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Foraging behaviour of the Scale-throated Hermit Phaethornis eurynome Lesson, 1832 (Aves, Trochilidae) in Vriesea incurvata Gaudich (Bromeliaceae)/Comportamento alimentar de Phaethornis eurynome Lesson, 1832 (Aves, Trochilidae) em Vriesea incurvata Gaudich (Bromeliaceae).


Phenological patterns in plant communities are important tools for understanding plant-animal interactions, as they provide crucial information on plant reproduction and the temporal and spatial distribution of food resources in the environment (Talora and Morellato, 2000). Abundance and community bird composition may vary in association with spatial and temporal habitat variation (Levey, 1988; Loiselle and Blake, 1991), such as the spatial distribution of resources (Loiselle and Blake, 1993) and temporal changes in vegetation as part of succession (Johns, 1991).

Birds are the most common pollinators in the Bromeliaceae (Sazima et al., 1996; Buzato et al., 2000). Key features of bird-pollinated bromeliads include deep-red floral bracts, yellowish tubular flowers, abundant production of dilute nectar, and diurnal anthesis (Sazima et al., 1996). In the Atlantic forest, bromeliads account for about 30 percent of food resources used by hummingbirds (Apodiformes; Trochilidae) (Sazima et al., 1995; 1996). These birds are restricted to the Americas and are mostly Neotropical in distribution, comprising around 100 genera and 300 species (Tiebout, 1993). Thirty-eight genera and 86 species occur in Brazil, with 30 species known or expected to occur in the southeastern Atlantic forest (Grantsau, 1989).

Pollination rates of a given plant species often depend on the amount or quality of floral visitors. Nectarivores may prefer to forage in larger clumps of flowering plants to maximize energy intake (Heinrich and Raven, 1972; Pyke, 1981), and this can affect their abundance in a given area and the frequency of their visits to plant species there. In this study we tested for density-dependent relationships between number of contacts and visits of nectarivores and the plant density and flower number of a bromeliad species. The specific objectives were: (1) to estimate visitation rate of the Scale-throated Hermit (Phaethornis eurynome Lesson, 1832, Aves, Trochilidae) and how they vary with varying densities of the bromeliad Vriesea incurvata Gaudich, and (2) to compare the visitation frequency of the Scale-throated Hermit with V. incurvata density and number of open flowers.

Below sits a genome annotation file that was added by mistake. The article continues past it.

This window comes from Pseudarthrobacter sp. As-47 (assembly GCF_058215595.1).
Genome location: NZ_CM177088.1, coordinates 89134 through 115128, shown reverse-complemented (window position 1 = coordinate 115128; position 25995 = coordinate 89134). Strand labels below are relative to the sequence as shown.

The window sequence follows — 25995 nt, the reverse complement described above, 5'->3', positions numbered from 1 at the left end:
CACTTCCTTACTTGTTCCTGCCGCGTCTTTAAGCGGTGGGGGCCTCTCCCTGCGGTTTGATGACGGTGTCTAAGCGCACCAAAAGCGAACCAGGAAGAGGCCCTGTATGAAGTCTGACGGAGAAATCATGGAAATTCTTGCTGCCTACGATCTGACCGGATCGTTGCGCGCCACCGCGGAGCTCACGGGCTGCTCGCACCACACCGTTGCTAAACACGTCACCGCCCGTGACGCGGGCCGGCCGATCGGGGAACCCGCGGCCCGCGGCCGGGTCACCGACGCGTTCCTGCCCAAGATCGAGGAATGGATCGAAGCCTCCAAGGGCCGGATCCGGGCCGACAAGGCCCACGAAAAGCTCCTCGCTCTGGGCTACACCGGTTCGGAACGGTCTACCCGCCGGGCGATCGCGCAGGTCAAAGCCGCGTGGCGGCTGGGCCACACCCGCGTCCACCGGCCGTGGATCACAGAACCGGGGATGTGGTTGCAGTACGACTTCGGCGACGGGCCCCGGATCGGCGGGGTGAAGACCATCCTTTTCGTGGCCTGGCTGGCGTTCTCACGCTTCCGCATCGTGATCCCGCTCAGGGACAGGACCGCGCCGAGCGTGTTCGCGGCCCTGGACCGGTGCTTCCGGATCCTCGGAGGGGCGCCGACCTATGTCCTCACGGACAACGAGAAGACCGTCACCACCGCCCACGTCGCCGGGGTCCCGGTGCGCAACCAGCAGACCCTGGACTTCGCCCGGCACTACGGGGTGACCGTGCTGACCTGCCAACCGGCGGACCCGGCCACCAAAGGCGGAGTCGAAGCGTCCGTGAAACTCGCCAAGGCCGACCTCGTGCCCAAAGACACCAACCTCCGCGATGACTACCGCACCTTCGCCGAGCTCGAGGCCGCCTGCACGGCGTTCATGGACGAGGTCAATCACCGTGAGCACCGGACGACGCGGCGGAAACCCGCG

1. Material and Methods

1.1 Study species

Vriesea incurvata Gaudich is an herbaceous, acaulescent, epiphytic bromeliad, reaching 50 cm in height. It has ten or more smooth, dark green leaves without spines and arranged in a rosette-forming receptacle where water accumulates. The species prefers environments with diffuse light and is typically found on the lower or middle portions of host trees (Reitz 1983) (Figure 1A). The sparse roots measure up to 10-20 cm long and the inflorescence is dense, submultifloral, and can be up to 30 cm tall and 7.5 cm wide (Figure 1B). Only one flower opens per inflorescence per day, and flowers possess various features that are typical of bird pollination: red bracts, yellow tubular flowers, a mean nectar volume of 25.5 [+ or -] 21.8 (SD) ml, and a mean nectar concentration of 15% (SD = 11%, N =30) (Rocca de Andrade, 2006).

The Scale-throated Hermit typically inhabits the understory of the Atlantic forest where, like other hummingbirds, feeds on nectar and arthropods (Buzato et al., 2000). It visits open V incurvata flowers and appears to be a legitimate pollinator (Figure 1B), but it also sometimes acts as a nectar thief by reaching between flower bracts to collect nectar without removing or depositing pollen.

1.2 Study site

The study was carried out between February and May 2011 at Carlos Botelho State Park (between 24[degrees]6'55" and 24[degrees]14'41" S, and 47[degrees]47'18" and 48[degrees]07'17" W) with 37,644.36 ha of lowland tropical rain forest (0-50 m elevation), submontane tropical rain forest (51-500 m) and montane tropical rain forest (501-1500 m), and some farmland, pasture, swamps, and pine, banana, and eucalyptus plantations (Ferraz and Varjabedian, 1999; Kronka et al., 2005). Climate in the submontane and lowland is hot and wet with no dry season, and wet temperate with no dry season in the montane areas. Average annual temperatures vary from 18[degrees]-20[degrees] C and annual rainfall between 1500-2200 mm (Ferraz and Varjabedian, 1999).